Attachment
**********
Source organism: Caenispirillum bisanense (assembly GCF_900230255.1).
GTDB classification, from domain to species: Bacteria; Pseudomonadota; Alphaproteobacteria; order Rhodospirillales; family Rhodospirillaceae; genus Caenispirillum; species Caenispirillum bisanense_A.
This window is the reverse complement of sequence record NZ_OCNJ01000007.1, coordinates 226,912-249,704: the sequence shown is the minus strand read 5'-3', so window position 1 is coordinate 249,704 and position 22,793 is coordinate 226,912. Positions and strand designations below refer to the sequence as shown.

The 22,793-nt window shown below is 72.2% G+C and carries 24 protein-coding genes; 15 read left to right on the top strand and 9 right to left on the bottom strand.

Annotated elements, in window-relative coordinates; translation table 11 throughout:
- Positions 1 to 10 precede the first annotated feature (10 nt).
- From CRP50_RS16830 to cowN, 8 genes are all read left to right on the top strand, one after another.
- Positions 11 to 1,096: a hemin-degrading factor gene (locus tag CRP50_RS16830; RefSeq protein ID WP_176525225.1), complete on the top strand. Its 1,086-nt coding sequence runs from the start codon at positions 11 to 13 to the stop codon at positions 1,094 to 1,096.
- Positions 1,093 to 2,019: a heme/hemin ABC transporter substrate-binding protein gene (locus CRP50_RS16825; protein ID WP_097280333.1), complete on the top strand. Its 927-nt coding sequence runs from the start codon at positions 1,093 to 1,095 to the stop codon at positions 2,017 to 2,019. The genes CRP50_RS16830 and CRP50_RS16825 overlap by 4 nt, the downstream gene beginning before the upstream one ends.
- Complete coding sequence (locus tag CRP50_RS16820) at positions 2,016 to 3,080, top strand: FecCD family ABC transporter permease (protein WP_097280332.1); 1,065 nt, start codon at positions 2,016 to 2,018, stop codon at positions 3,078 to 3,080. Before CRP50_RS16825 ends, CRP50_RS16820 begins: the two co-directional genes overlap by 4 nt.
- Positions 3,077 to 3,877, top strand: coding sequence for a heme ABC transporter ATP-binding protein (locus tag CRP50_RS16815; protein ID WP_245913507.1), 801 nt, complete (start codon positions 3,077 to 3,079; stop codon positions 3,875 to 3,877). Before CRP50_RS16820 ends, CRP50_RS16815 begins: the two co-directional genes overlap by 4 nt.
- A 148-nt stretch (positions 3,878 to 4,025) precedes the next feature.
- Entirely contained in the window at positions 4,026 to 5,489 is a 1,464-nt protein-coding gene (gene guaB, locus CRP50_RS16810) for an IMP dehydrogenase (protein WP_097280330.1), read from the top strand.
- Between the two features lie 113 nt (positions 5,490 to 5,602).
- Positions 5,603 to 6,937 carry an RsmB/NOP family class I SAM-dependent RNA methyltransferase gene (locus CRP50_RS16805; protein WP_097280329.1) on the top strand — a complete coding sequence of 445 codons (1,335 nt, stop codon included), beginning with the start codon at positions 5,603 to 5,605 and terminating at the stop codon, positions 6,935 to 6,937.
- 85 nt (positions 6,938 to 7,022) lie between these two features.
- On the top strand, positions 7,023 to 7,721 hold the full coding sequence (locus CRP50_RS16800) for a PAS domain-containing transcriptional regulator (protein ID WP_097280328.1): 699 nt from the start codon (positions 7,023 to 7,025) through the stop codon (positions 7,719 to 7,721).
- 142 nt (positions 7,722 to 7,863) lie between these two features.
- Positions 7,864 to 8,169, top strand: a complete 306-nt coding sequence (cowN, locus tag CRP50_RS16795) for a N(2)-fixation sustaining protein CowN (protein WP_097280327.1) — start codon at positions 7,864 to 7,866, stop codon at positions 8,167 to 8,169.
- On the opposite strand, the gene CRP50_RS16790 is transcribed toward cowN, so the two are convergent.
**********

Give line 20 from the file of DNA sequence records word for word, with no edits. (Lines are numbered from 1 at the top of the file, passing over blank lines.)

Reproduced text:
- On the opposite strand, the gene CRP50_RS16790 is transcribed toward cowN, so the two are convergent.